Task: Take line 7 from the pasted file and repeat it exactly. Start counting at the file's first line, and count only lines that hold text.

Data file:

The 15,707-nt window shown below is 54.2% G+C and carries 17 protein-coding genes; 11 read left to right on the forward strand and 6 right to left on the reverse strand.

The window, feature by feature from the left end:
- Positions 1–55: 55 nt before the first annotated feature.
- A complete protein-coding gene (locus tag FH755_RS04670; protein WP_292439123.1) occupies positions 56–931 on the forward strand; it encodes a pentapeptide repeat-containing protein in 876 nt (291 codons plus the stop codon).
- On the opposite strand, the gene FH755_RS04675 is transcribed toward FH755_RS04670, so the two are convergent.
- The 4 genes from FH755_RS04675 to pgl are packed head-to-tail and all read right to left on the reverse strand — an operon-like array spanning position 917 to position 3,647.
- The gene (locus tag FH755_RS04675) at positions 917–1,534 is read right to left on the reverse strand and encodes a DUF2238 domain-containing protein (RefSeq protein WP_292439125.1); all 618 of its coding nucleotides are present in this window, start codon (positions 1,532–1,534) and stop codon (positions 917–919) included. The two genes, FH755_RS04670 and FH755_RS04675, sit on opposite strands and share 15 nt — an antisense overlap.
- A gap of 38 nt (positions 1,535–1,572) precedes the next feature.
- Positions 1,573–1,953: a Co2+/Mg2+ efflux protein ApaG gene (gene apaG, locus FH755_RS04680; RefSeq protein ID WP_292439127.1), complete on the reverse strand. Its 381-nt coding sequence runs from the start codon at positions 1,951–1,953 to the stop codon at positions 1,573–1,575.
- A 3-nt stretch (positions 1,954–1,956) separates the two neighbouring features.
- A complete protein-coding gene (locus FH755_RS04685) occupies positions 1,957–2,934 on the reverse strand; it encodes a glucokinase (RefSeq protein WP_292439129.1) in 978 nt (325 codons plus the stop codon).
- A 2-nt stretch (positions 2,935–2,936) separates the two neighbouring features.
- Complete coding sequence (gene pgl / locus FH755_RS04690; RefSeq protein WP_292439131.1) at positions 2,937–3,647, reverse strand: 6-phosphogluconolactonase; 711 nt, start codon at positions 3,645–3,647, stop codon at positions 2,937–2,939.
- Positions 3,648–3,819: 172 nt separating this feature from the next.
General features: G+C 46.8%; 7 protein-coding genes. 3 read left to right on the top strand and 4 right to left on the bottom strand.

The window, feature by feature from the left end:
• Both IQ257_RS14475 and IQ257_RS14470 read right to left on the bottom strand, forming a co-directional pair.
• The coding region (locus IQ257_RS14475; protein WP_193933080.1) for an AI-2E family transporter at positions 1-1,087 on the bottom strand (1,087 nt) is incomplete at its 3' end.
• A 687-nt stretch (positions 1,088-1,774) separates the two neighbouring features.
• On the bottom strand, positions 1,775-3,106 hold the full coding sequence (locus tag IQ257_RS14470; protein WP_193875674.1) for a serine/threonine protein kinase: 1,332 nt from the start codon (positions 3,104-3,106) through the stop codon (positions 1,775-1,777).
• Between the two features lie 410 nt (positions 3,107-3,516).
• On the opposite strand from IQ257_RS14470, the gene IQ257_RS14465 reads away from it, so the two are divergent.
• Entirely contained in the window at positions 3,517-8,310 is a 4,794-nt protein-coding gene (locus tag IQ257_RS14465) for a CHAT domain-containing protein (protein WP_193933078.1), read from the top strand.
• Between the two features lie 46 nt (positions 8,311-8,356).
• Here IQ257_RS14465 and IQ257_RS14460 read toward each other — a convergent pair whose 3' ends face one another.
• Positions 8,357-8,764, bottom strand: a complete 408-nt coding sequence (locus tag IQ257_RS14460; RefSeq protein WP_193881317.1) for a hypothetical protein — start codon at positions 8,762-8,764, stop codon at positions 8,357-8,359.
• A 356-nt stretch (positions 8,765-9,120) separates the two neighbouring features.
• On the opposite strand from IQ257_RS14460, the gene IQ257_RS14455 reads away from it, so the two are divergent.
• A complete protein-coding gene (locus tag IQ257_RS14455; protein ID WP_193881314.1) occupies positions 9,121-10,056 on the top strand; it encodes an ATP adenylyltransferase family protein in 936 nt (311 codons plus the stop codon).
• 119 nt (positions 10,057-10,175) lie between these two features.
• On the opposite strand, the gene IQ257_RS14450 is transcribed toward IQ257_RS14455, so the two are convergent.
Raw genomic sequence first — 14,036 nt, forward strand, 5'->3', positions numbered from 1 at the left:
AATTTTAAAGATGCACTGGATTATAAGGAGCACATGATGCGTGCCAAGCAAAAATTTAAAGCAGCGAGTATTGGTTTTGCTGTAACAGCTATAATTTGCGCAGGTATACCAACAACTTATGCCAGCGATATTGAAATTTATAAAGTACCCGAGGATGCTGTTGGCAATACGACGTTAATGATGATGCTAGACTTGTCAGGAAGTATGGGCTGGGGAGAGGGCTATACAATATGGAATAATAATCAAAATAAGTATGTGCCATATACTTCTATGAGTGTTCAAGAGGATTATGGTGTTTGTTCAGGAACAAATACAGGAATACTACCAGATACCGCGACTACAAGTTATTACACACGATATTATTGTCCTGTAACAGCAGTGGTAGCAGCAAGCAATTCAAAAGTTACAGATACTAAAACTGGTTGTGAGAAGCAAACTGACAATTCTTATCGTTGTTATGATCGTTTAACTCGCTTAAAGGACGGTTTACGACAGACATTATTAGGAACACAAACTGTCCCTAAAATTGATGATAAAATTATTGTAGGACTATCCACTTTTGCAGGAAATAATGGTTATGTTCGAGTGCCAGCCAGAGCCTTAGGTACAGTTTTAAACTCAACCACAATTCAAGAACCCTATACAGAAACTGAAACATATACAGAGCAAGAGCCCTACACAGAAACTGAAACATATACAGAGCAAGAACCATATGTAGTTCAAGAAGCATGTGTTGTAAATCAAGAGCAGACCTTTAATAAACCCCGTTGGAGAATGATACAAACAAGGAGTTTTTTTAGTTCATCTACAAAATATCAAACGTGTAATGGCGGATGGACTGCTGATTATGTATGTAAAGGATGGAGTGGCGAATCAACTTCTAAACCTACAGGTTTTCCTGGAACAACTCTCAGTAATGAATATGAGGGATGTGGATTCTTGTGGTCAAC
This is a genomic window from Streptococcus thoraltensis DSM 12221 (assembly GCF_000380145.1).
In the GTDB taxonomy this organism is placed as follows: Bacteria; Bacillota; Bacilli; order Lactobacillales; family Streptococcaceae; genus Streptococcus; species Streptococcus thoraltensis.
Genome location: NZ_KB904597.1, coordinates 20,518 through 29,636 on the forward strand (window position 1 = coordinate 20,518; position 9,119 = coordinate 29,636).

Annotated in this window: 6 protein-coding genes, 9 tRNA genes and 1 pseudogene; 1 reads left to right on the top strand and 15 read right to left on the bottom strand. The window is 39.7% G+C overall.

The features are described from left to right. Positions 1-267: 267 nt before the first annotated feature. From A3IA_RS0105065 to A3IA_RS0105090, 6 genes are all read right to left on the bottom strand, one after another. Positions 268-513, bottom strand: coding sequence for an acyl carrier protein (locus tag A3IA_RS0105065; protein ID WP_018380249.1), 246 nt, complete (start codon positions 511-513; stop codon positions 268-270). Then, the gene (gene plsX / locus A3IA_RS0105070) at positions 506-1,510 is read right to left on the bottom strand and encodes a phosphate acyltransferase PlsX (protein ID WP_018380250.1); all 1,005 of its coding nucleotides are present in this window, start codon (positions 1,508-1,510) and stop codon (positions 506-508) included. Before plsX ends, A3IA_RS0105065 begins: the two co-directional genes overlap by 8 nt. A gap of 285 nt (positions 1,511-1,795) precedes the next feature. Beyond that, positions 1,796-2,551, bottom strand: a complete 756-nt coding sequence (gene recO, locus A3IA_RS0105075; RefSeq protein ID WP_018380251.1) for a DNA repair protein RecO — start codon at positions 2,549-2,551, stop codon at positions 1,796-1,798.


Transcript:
- The gene (locus tag FH755_RS04675) at positions 917–1,534 is read right to left on the reverse strand and encodes a DUF2238 domain-containing protein (RefSeq protein WP_292439125.1); all 618 of its coding nucleotides are present in this window, start codon (positions 1,532–1,534) and stop codon (positions 917–919) included. The two genes, FH755_RS04670 and FH755_RS04675, sit on opposite strands and share 15 nt — an antisense overlap.